Robert Hurley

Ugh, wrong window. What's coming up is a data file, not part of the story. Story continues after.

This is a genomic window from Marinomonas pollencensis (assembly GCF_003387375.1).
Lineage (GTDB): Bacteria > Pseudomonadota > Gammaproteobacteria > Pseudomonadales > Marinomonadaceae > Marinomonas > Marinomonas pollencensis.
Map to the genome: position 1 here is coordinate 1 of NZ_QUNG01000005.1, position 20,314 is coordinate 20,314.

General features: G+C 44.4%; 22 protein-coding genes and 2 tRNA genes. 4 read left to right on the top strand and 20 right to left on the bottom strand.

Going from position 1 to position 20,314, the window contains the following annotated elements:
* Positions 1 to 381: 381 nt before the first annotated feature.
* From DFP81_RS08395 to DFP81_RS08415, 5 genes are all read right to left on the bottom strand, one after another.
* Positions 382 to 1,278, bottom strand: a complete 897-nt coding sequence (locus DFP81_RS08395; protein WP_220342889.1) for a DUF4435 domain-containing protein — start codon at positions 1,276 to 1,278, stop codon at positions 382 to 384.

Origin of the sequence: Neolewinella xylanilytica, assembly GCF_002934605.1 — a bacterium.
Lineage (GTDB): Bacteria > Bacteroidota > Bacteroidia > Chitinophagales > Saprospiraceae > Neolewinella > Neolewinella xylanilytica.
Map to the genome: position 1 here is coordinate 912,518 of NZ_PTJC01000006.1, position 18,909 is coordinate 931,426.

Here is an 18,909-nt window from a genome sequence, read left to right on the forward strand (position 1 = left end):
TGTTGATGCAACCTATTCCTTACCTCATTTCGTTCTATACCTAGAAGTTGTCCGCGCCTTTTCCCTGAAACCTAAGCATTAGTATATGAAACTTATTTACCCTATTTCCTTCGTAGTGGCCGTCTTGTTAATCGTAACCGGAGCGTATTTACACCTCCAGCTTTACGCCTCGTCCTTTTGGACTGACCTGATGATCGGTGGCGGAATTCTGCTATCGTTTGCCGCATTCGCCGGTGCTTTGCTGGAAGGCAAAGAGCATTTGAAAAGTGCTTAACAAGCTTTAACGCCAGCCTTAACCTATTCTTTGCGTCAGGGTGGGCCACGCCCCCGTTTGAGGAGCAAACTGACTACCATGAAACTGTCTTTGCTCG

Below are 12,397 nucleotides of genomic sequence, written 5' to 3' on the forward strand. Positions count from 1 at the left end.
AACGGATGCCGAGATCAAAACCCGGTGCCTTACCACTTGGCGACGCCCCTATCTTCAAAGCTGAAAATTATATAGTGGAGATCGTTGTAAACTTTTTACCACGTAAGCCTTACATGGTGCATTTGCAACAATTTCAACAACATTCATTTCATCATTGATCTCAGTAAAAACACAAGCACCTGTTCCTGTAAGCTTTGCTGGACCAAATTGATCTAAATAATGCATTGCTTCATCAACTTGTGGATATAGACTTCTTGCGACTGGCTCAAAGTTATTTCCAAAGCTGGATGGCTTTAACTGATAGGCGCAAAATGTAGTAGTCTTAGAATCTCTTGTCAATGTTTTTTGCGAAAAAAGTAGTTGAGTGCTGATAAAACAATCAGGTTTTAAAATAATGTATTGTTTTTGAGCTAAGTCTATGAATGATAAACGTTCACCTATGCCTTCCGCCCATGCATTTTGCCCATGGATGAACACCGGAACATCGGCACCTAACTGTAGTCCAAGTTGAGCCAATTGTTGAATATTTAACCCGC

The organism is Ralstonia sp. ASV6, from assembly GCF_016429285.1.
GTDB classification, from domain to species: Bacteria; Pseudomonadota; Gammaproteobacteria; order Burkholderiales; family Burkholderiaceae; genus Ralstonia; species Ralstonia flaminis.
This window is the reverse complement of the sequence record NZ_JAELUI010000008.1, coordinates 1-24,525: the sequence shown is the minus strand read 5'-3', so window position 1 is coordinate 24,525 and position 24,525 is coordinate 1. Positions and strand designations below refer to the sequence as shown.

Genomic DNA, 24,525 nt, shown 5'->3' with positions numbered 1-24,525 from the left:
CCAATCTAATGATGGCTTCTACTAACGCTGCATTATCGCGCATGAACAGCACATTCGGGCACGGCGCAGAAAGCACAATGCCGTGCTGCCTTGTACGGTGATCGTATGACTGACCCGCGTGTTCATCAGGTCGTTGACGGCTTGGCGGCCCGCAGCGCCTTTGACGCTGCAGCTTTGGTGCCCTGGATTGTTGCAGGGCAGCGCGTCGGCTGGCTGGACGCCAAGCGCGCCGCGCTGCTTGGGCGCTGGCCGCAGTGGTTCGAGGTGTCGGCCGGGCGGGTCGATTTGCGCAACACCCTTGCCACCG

Robert Hurley, generally conceded to be one of Buck Creek township, Hancock county's, most successful farmers and for many many years a teacher in the public schools of the county, has a personal history differing considerably from that of his fellow citizens. Born in Baltimore, Maryland, on July 6, 1855, he was the eldest son of the family of three children of Dennis and Mary Hurley. Dennis Hurley was born in Ireland, while Mary, his wife, was born in England about 1831 and died in 1861 when but thirty years of age. Dennis came to America when a youth and was here married. He resided in Baltimore and was engaged in the oyster business. Shortly after the death of his young wife and at the outbreak of the Civil War, he enlisted and went to the front, never being heard from again. It is presumed that he was killed, but no record of his death was ever known. Patrick, the brother next to Robert, died when a small child, and John, the baby, was taken into the home of two maiden sisters of Dennis, residing in Baltimore. Robert was taken into the family of his father's eldest sister, Mary, wife of a Mr. Hurley, who resided at Factoryville, Staten Island, the family later moving to New Brighton. Robert was about six years of age when taken into his aunt's family and received his early education at the parochial schools near his home. When twelve years of age he obtained a position in the office of the old stock brokerage firm of B. Robinson & Company, of 22 Broad Street, New York City, this being his entry into the business world. So satisfactorily did he perform his duties that instead of receiving the twenty dollars per month for which he had hired, he was given thirty dollars from the first. His work in the heart of New York's financial district in the busy days following the close of the Civil War, has left an impression on the mind of Mr. Hurley which nothing can ever erase. His duties led him to the offices of the great financial men of that day, among them being Jay Gould, Jim Fiske and other well-known figures. However, B. Robinson & Company went to the wall. After which young Hurley secured employment with a firm of gold brokers, his duty being to keep his employers informed of the fluctuations of the gold market. He was with that firm for a few months and later was employed by the Western Union Telegraph Company at their office at 145 Broadway and it was shortly afterward, while lounging at the Newsboys' Home, that he heard of a party of orphan children to be taken to Indiana, which then still seemed a part of the far West. He investigated the project and joined the party, arriving at Greenfield on January 28, 1868. He was taken into the home of Moses Turk, two miles northwest of Greenfield, where he remained until he was twenty-one years of age. During the winter season he attended school, assisting with the farm work in the summer and after finishing his studies worked constantly on the farm for two years. In summer he attended the normal institute at Greenfield and in the fall of 1878 taught his first term of school. To further fit himself for his chosen work, he later attended the State Normal at Terre Haute and for the following twenty-seven years (twenty-nine terms) he taught school in Buck Creek township, with the exception of three terms in Center township. In 1905 he did his last teaching and has since been devoting himself to his farming interests. He first engaged in farming on his own account in 1882 when he rented a farm from Mary Bell and the following year he purchased eighty acres, being the south half of the northwest quarter of section 21. Shortly afterward he added twelve acres in the same section and later twenty acres, making a total of one hundred and twelve acres in all. During the years of his ownership he has cleared all but twenty acres of the land, and has thoroughly tiled and fenced it. He has erected a splendid residence of ten rooms, beautifully situated, a large barn, forty by fifty-two feet, and also other buildings in keeping with the general character of the place. Mr. Hurley divides his time between general farming and the raising of live stock, in all of which he is uniformly successful.